I am delighted to meet with you on the occasion of the
100th anniversary of the foundation of your Institute, desired by my holy predecessor
Pius X, in order to establish in the city of Rome a center of specialized
studies on sacred Scripture and related disciplines.

I greet with deference
Cardinal Zenon Grocholewski, whom I thank for the courteous words he addressed
to me on your behalf. I likewise greet the superior-general, Father Adolfo
Nicolás Pachón, and I am happy to take the opportunity given to me to express
my sincere gratitude to the Society of Jesus, which, not without notable
effort, deploys financial investments and human resources in the management of
the faculty of the Ancient East, the Biblical faculty here in Rome, and the
headquarters of the Institute in Jerusalem.

I greet the rector and professors,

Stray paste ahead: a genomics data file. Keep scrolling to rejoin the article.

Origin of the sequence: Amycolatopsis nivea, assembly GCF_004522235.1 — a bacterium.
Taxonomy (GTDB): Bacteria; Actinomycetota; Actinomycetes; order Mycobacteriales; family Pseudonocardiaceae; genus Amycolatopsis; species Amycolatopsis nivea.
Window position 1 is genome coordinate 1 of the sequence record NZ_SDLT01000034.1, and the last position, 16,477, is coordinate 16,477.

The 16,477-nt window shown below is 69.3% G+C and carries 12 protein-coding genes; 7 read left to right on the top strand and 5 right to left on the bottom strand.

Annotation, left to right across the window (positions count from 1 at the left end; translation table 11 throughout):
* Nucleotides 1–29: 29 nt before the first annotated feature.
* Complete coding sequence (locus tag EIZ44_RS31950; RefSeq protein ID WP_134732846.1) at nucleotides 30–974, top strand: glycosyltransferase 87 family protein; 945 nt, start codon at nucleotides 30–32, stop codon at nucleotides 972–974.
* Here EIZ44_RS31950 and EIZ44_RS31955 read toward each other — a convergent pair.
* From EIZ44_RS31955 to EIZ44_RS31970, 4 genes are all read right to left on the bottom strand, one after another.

who have consecrated their life to study and inquiry in constant listening to
the Word of God. I greet and thank the staff, employees and workers for their
appreciated collaboration, as also the benefactors who have made available and
continue to make available the necessary resources for maintaining the
structures and activities of the Pontifical Biblical Institute. I greet the
former students united spiritually to us at this moment, and I greet you
especially, beloved students, who come from every part of the world.

hundred years have gone by since the birth of the Pontifical Biblical
Institute. In the course of this century, it has certainly increased interest
in the Bible and, thanks to Vatican Council II, especially the dogmatic
constitution Dei Verbum — of whose elaboration I was a direct
witness, participating as theologian in the discussions that preceded its
approval — there is much greater awareness of the importance of the Word of